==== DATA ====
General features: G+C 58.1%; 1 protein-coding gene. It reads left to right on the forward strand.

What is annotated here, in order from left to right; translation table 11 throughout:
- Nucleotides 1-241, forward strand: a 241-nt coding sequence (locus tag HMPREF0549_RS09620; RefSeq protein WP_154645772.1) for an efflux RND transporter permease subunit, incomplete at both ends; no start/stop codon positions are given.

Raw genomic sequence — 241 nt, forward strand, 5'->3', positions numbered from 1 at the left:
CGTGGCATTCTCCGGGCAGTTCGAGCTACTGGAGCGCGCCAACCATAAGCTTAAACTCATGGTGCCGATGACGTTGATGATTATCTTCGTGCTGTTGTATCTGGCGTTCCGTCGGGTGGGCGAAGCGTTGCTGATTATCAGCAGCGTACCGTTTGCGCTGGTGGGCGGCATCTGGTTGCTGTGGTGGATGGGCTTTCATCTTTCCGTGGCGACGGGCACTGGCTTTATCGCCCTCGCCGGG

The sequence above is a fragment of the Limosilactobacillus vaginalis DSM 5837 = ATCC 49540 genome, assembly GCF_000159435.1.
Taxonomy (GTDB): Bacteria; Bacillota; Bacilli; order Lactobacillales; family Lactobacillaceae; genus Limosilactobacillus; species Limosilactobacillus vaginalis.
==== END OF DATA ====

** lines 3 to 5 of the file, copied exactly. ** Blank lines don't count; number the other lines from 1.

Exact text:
- Nucleotides 1-241, forward strand: a 241-nt coding sequence (locus tag HMPREF0549_RS09620; RefSeq protein WP_154645772.1) for an efflux RND transporter permease subunit, incomplete at both ends; no start/stop codon positions are given.

Raw genomic sequence — 241 nt, forward strand, 5'->3', positions numbered from 1 at the left:
CGTGGCATTCTCCGGGCAGTTCGAGCTACTGGAGCGCGCCAACCATAAGCTTAAACTCATGGTGCCGATGACGTTGATGATTATCTTCGTGCTGTTGTATCTGGCGTTCCGTCGGGTGGGCGAAGCGTTGCTGATTATCAGCAGCGTACCGTTTGCGCTGGTGGGCGGCATCTGGTTGCTGTGGTGGATGGGCTTTCATCTTTCCGTGGCGACGGGCACTGGCTTTATCGCCCTCGCCGGG